The Challenge of “Right-Sizing”

Screen Shot 2013-11-25 at 4.26.04 PMOur housing needs change throughout our lives and we continually move to homes that fit those needs. We have roommates in small college dorm rooms. We live in studios that seem luxurious by comparison after we graduate. We get married and move into larger apartments or starter homes. As our families grow, larger houses are needed. But then those houses become empty as children start lives of their own – and it’s time to find a new, smaller “right sized” home again. For many people, the thought of leaving that big empty house, with so many happy memories associated with it, is difficult to accept. And many times, it is the children who help the parents mentally prepare for and embrace the change when maintaining the large house is no longer an option. Obviously, helping parents move is stressful, but with proper planning, there are ways to alleviate some of that stress. Here are a few suggestions.

  • Help your parents determine where they want to move. Consider how close each option is to family, friends, support groups, and entertainment. Find out how safe the area is and how easy it is to get around – will your parents need a car or can they walk everywhere? Is it safe to walk at night?
  • Take an inventory of the house with your parents and siblings. Decide what will go with your parents and what will stay behind. Determine what items will be given to family members, donated to charity, or sold through a yard sale or on the internet.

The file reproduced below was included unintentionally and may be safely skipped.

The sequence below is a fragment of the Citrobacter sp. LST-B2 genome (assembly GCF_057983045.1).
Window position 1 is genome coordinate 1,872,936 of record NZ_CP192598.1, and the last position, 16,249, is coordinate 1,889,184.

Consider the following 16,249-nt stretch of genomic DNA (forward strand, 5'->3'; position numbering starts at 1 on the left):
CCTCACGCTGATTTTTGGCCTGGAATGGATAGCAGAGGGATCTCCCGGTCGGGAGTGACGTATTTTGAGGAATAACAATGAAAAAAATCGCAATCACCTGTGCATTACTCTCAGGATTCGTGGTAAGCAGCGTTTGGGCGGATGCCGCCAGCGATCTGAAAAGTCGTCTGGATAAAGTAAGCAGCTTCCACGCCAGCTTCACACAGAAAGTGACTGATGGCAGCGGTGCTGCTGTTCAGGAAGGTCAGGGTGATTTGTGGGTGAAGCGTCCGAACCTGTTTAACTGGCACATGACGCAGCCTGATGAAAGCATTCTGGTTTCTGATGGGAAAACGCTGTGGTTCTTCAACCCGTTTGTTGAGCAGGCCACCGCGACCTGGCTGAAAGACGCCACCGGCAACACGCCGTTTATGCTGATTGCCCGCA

• Prepare for moving day. Leave plenty of time to pack. Order the boxes necessary for the move well in advance and have them delivered at least one week before the move. Pack the least used rooms first, making sure to label each box with its contents and destination at the new home. Once those rooms are complete, pack up the rest of the rooms, making sure to separate the items your parents will need on a daily basis. Put those items in suitcases that are easily accessible throughout the move.
  • Let your parents say goodbye. If your parents have lived in their house for several years, it is natural for them to have a sense of loss when they move, especially if they’re moving to a place that won’t truly feel like home, such as a nursing home or assisted living facility. Give them time to say goodbye to this chapter of their life and embrace the new.
  • Relieve Stress. Try to help your parents ease into their new place by unpacking as much as you can before they arrive. Not only is this a great housewarming gift, but it allows them to start their new life on a happy note.
  • Preserve the familiar. To the extent possible, try to recreate the parts of your parents’ old home that they loved in their new place. Set up their bedroom in the same way or put their well-loved armchair next to a window with a view.

There are so many issues to consider when moving a parent – hopefully this list provides a good starting point!

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